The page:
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History is written by people and is slanted in a positive direction towards the accomplishments of what transpired. Sometimes it can only be described as a well documented parade, here today, gone tomorrow. I have seen very few historical accounts that spend an equal amount of time honestly examining what happened to those who gained and to those who lost. Even fewer that follow over time what happened to all the groups involved after a particular event was documented. I guess that could be called negative impact history, something that isn't all that popular. When there are moving events, the initial event moves forward in time, while the impacted area stays behind, seemingly less connected to the forward moving event. Following up all the events uses up more and more energy, resulting in a massive document that becomes impossible to read.
 

sknox

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>Would you agree that the object of study - the discipline of inquiry - is in service of a narrative? That the research is intended to create a field from which a coherent narrative can eventually emerge - even if the individual researcher might be motivated purely out of personal interest?

This is a pretty standard point of discussion in classes that deal with the philosophy of history. It's the tension between the general and the particular. The particularists caution against the twisting of research to serve a cause, or at least being shaded by preconceptions. There's even a term--microhistory--to describe the sort of publication that looks very closely at a single event or question. Carlo Cipolla's The Cheese and the Worms is a classic in the field.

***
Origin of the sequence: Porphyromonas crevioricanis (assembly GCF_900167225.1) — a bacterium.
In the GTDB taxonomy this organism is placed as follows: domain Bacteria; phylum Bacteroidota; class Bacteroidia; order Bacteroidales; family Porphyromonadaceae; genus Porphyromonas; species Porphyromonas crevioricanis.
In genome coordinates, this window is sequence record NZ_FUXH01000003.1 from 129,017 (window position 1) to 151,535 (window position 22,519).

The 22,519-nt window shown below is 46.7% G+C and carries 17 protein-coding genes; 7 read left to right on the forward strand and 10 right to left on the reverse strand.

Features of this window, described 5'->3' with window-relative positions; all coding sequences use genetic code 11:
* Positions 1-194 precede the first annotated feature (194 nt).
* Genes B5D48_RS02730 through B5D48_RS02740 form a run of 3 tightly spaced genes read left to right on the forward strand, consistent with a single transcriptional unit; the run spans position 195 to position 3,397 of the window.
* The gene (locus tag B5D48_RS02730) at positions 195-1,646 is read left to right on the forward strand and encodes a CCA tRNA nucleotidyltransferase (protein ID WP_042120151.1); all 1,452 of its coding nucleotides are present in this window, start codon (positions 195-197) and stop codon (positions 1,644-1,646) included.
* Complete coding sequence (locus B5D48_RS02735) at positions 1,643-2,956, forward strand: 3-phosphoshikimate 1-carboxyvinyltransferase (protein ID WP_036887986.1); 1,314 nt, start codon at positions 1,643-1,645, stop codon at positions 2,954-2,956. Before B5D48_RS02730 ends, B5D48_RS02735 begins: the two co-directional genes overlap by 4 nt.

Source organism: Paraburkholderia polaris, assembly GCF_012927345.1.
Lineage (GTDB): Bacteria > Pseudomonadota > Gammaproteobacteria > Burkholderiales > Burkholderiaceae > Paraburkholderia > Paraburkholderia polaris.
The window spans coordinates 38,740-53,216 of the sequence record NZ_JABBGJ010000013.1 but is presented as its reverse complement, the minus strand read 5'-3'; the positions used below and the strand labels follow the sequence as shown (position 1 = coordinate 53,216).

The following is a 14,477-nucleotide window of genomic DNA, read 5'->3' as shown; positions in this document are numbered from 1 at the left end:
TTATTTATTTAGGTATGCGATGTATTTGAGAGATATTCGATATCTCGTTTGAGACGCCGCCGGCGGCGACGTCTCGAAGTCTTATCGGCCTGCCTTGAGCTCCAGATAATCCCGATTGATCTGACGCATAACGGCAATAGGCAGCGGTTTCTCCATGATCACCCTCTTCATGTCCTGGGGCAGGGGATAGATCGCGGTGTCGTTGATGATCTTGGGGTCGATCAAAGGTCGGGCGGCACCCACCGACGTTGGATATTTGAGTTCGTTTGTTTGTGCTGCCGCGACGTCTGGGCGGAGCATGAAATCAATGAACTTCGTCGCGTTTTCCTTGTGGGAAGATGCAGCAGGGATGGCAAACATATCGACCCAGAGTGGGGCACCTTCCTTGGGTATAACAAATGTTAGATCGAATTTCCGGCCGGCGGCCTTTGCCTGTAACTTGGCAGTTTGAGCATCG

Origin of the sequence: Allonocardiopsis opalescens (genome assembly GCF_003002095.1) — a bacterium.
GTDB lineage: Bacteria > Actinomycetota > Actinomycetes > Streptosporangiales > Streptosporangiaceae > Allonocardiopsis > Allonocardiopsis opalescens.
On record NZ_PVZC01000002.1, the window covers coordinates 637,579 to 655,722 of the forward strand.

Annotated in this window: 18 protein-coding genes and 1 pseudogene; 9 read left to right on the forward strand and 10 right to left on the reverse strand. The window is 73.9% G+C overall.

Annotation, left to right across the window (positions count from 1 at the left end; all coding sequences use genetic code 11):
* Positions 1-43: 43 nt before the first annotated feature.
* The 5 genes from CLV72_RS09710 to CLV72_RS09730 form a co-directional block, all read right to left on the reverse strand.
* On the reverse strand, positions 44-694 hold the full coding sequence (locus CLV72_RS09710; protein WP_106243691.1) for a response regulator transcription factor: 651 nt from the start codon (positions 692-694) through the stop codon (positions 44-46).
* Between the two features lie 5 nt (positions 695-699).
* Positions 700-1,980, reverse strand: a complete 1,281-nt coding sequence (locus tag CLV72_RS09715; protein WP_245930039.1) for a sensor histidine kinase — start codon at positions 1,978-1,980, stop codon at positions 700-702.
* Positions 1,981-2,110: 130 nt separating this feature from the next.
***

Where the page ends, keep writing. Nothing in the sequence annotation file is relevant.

The generalist in turn argues that all those bits and pieces must be assembled into a larger narrative if history is ever going to be anything more than a form of navel-gazing. And dead navels at that! This can run to the extreme that the only "important" history is the grand narrative.

I used the word "tension" above deliberately. I don't think this is something that gets resolved, except at the individual level, for every historian must decide where to spend their time. Across the broad field, though, the tension remains. I would like to say there's room for both--and in a practical sense there is--but that feels a bit like dodging the question. Certainly in my own work I've come down more on the particularist side.

My MA thesis, for example, was on the conversion to Christianity of the Wends (a Slavic people living in northern Germany). It is easy, and has been done by others, to weave or extend the story of the Wends into a larger story of exploitation and destruction, or of conversion and progress. I hesitate to do that for this reason: one of the primary duties of the historian is to understand people in their own terms. In this case, to understand the preachers and lords and villagers who comprise the story in the terms of the 12th rather than the 21st century. That takes quite a bit of work in itself, including learning other languages, reading massive amounts, etc. The usual workload of a historian. Generalizing from that would take more than just some extra work, it would take a career, and I chose to spend subsequent years on other projects.

But I start with the particular. I start with understanding people or events in their own terms, so far as I can. Extrapolation--generalization--is a separate, though related, task. It's not a pendulum or a spectrum, it's a dialectic.